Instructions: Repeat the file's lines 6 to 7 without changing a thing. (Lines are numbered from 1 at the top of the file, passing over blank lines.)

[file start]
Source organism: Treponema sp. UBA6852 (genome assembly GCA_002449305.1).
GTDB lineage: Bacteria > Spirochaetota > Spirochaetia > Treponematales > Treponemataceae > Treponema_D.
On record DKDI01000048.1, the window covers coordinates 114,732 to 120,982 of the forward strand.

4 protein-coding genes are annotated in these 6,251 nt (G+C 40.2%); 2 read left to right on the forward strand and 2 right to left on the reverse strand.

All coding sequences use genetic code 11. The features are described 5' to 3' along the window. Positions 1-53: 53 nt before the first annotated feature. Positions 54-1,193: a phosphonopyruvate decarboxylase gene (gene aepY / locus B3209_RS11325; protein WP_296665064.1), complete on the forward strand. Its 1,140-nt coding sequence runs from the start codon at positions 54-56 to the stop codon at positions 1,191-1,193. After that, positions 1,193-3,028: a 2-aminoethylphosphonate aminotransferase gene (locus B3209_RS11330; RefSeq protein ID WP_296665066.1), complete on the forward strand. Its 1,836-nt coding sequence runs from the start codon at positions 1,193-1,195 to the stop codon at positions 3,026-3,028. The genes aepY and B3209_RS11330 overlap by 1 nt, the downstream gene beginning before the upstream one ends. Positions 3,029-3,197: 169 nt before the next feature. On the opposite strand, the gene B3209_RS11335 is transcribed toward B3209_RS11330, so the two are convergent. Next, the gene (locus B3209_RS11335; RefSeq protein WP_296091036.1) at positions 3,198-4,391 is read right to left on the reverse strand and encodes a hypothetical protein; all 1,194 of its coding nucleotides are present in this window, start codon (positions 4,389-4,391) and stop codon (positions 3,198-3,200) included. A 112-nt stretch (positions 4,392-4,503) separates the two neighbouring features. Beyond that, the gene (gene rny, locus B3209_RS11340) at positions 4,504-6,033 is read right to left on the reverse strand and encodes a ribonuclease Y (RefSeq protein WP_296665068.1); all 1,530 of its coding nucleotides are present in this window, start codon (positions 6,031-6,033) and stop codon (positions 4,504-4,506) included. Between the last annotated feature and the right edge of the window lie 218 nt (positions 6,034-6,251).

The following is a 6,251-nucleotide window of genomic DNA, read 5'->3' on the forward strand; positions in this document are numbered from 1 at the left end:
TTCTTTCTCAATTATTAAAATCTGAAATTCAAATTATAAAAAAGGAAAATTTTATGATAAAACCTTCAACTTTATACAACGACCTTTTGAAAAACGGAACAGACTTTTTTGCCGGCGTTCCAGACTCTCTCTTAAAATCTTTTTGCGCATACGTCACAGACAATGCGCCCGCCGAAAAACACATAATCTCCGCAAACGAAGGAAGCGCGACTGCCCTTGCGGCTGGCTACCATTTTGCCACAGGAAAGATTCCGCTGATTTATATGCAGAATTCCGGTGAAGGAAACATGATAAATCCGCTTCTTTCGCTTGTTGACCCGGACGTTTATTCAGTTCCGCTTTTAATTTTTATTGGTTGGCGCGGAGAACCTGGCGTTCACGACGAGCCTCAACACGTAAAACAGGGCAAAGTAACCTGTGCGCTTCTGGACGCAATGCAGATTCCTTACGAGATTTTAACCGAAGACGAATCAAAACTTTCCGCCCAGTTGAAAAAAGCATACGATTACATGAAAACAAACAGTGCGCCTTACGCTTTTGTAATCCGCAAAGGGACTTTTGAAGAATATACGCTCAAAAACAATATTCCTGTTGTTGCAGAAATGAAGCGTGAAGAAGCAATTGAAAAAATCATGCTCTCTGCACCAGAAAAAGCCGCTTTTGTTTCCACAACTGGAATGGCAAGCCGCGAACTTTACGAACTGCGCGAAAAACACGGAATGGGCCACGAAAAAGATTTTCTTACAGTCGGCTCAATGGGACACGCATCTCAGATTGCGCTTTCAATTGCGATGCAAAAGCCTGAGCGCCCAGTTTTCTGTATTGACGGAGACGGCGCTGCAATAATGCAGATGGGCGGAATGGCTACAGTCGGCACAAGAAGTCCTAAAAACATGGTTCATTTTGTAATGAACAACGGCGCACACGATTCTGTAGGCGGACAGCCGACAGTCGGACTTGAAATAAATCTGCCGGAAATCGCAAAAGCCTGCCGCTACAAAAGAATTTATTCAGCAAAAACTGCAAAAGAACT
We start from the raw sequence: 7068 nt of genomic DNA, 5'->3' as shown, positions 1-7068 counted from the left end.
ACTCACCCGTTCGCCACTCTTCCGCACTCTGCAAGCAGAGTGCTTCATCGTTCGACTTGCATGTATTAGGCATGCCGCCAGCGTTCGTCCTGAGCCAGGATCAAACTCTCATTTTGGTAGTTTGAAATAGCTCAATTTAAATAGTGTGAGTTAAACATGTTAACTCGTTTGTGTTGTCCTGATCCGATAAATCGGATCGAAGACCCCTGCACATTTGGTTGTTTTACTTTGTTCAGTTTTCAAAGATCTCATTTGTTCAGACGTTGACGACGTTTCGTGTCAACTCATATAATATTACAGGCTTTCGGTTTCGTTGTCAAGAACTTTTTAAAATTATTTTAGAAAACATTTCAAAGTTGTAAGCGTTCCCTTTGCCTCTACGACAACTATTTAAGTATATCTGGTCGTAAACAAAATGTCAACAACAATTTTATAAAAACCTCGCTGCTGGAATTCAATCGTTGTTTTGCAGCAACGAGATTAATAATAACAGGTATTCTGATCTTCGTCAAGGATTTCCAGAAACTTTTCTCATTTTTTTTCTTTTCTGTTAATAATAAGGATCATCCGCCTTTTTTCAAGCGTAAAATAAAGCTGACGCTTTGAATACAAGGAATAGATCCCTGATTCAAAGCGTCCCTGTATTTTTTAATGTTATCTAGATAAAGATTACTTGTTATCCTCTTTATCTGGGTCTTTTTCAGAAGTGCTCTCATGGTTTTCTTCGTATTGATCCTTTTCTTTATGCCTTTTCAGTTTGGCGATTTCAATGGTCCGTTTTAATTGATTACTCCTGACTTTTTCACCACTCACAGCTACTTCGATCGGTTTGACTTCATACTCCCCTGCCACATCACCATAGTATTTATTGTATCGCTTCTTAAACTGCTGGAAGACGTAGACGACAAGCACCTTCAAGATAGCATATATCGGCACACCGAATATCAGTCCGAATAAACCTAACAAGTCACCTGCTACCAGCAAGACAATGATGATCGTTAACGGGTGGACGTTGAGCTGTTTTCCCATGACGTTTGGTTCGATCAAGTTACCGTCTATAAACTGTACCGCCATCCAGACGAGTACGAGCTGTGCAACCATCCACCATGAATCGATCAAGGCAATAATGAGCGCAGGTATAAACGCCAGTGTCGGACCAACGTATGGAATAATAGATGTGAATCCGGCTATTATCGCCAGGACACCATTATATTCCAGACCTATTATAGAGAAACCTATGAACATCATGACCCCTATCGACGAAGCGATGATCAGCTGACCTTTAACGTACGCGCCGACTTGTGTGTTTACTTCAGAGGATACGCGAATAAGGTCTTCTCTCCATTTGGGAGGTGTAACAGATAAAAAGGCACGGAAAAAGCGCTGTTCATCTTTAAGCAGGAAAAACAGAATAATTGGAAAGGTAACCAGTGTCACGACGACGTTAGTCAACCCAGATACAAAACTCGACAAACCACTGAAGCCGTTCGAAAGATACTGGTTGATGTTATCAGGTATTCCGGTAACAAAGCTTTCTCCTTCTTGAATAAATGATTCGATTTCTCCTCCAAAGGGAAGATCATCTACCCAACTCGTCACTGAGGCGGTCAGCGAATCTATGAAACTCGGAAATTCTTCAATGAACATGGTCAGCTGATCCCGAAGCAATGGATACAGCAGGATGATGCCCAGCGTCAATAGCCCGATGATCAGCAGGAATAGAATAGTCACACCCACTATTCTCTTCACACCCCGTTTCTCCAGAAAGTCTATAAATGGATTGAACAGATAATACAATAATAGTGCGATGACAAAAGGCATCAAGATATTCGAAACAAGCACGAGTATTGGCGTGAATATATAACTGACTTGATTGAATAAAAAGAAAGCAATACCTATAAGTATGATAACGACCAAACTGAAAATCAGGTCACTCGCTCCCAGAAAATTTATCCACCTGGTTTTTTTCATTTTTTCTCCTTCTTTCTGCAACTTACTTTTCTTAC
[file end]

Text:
The following is a 6,251-nucleotide window of genomic DNA, read 5'->3' on the forward strand; positions in this document are numbered from 1 at the left end:
TTCTTTCTCAATTATTAAAATCTGAAATTCAAATTATAAAAAAGGAAAATTTTATGATAAAACCTTCAACTTTATACAACGACCTTTTGAAAAACGGAACAGACTTTTTTGCCGGCGTTCCAGACTCTCTCTTAAAATCTTTTTGCGCATACGTCACAGACAATGCGCCCGCCGAAAAACACATAATCTCCGCAAACGAAGGAAGCGCGACTGCCCTTGCGGCTGGCTACCATTTTGCCACAGGAAAGATTCCGCTGATTTATATGCAGAATTCCGGTGAAGGAAACATGATAAATCCGCTTCTTTCGCTTGTTGACCCGGACGTTTATTCAGTTCCGCTTTTAATTTTTATTGGTTGGCGCGGAGAACCTGGCGTTCACGACGAGCCTCAACACGTAAAACAGGGCAAAGTAACCTGTGCGCTTCTGGACGCAATGCAGATTCCTTACGAGATTTTAACCGAAGACGAATCAAAACTTTCCGCCCAGTTGAAAAAAGCATACGATTACATGAAAACAAACAGTGCGCCTTACGCTTTTGTAATCCGCAAAGGGACTTTTGAAGAATATACGCTCAAAAACAATATTCCTGTTGTTGCAGAAATGAAGCGTGAAGAAGCAATTGAAAAAATCATGCTCTCTGCACCAGAAAAAGCCGCTTTTGTTTCCACAACTGGAATGGCAAGCCGCGAACTTTACGAACTGCGCGAAAAACACGGAATGGGCCACGAAAAAGATTTTCTTACAGTCGGCTCAATGGGACACGCATCTCAGATTGCGCTTTCAATTGCGATGCAAAAGCCTGAGCGCCCAGTTTTCTGTATTGACGGAGACGGCGCTGCAATAATGCAGATGGGCGGAATGGCTACAGTCGGCACAAGAAGTCCTAAAAACATGGTTCATTTTGTAATGAACAACGGCGCACACGATTCTGTAGGCGGACAGCCGACAGTCGGACTTGAAATAAATCTGCCGGAAATCGCAAAAGCCTGCCGCTACAAAAGAATTTATTCAGCAAAAACTGCAAAAGAACT